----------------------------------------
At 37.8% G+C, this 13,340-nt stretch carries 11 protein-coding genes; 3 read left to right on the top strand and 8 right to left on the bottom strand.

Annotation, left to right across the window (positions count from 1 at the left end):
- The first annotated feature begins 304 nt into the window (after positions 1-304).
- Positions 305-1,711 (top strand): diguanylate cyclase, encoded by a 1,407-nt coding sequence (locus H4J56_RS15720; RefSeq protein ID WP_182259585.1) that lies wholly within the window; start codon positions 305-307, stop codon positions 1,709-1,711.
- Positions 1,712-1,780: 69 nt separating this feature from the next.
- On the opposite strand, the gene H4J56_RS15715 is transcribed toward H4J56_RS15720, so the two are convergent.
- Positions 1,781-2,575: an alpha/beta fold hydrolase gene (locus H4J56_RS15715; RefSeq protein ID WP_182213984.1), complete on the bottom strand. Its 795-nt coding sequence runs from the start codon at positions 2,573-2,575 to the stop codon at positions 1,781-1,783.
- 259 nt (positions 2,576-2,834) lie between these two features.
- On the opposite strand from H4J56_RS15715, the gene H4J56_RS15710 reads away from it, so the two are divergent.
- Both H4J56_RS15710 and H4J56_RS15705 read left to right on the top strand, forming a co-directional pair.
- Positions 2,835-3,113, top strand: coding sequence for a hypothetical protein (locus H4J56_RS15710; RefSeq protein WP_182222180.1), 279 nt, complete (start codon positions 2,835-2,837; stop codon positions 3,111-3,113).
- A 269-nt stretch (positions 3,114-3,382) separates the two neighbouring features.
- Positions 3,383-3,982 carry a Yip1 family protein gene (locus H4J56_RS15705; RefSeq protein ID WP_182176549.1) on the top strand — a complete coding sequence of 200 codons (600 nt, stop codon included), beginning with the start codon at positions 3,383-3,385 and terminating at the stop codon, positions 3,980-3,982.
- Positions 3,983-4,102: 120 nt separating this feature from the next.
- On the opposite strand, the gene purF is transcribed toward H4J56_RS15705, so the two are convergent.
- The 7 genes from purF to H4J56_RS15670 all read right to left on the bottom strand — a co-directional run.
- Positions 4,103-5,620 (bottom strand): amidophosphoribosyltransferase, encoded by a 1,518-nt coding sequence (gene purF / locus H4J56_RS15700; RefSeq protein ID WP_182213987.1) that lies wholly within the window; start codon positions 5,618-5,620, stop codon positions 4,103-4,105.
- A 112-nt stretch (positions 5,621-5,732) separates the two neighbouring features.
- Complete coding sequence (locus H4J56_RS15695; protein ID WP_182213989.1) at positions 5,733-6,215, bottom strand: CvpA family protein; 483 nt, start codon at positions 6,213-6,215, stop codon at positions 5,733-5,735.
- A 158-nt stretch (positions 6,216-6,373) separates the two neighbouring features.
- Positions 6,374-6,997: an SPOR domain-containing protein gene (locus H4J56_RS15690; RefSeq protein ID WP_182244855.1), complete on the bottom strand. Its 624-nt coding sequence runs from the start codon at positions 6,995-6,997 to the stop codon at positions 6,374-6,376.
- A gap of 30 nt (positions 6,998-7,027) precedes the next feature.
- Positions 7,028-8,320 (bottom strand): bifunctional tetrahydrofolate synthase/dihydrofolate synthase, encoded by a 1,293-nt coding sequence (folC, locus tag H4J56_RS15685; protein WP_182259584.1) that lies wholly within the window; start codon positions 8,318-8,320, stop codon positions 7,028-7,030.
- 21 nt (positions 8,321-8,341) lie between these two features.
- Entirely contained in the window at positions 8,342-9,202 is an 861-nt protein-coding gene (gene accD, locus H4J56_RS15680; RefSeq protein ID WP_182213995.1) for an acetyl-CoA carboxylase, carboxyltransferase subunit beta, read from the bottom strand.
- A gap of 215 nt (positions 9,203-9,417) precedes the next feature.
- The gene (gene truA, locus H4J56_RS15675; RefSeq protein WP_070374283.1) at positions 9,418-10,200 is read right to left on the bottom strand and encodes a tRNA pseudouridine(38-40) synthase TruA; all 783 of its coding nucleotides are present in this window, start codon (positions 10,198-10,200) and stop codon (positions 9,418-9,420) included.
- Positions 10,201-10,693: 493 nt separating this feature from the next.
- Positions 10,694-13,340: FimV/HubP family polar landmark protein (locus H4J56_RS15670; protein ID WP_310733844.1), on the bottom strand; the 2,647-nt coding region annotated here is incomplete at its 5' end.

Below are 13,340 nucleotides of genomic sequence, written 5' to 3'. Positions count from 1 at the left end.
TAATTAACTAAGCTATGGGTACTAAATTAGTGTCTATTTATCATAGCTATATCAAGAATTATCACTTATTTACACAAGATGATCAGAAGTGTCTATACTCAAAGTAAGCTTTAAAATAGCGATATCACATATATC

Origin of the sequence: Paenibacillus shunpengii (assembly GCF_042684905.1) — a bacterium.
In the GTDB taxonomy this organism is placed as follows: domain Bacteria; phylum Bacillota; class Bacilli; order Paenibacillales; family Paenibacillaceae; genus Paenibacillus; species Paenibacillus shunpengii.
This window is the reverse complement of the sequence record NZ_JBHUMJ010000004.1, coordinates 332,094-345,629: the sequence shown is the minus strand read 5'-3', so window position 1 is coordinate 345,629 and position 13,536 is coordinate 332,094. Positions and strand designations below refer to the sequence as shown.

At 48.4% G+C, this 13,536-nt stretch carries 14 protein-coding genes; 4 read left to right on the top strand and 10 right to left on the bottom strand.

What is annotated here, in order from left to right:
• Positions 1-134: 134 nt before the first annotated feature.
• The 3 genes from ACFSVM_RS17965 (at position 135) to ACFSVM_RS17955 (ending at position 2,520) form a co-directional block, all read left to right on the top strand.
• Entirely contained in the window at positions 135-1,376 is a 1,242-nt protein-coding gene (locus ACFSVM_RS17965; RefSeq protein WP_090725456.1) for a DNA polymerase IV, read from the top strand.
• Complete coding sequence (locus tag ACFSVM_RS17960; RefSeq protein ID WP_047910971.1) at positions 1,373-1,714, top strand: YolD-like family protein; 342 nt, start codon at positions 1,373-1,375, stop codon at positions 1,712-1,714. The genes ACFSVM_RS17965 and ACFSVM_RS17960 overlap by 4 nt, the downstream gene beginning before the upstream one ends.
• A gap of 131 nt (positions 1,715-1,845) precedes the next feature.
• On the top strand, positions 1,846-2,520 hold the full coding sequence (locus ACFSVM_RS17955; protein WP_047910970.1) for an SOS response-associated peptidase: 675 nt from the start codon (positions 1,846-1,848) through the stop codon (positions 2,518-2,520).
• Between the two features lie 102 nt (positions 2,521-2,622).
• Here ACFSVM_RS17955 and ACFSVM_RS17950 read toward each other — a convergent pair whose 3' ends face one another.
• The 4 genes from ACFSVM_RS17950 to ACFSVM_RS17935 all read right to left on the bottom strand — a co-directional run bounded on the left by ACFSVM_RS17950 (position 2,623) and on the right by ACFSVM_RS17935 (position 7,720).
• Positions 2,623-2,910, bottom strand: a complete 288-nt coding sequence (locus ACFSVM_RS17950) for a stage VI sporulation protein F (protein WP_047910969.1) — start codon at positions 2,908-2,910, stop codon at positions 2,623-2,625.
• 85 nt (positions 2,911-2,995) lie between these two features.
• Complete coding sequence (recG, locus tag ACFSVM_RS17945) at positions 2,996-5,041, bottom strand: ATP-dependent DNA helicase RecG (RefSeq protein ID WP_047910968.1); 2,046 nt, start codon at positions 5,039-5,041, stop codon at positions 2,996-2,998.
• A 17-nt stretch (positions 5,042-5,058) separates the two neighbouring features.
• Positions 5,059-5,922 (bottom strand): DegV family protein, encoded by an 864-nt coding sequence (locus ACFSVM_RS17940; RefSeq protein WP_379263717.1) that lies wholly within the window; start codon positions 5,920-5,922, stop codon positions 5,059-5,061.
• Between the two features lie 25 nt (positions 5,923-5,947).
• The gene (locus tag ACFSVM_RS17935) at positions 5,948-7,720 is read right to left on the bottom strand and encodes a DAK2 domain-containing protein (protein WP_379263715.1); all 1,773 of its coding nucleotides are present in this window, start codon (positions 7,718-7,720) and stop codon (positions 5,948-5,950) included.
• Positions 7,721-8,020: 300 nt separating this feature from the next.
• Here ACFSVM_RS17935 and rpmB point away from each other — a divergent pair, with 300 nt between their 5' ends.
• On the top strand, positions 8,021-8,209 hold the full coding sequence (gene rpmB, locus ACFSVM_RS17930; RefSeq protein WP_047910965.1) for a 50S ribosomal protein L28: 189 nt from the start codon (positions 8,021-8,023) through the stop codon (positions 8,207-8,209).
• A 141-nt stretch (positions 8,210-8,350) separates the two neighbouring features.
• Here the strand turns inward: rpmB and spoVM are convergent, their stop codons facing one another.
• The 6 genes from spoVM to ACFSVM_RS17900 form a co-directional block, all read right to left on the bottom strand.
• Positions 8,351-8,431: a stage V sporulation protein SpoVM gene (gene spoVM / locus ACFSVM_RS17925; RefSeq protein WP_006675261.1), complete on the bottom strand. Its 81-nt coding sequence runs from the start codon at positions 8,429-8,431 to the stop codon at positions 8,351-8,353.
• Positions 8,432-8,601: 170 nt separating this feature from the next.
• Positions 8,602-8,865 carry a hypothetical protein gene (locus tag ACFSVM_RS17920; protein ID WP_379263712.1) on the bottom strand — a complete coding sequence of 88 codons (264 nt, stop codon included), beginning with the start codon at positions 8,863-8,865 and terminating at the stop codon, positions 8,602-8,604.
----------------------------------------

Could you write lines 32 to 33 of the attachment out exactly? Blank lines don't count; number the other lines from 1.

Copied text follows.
Origin of the sequence: Paenibacillus shunpengii (assembly GCF_042684905.1) — a bacterium.
In the GTDB taxonomy this organism is placed as follows: domain Bacteria; phylum Bacillota; class Bacilli; order Paenibacillales; family Paenibacillaceae; genus Paenibacillus; species Paenibacillus shunpengii.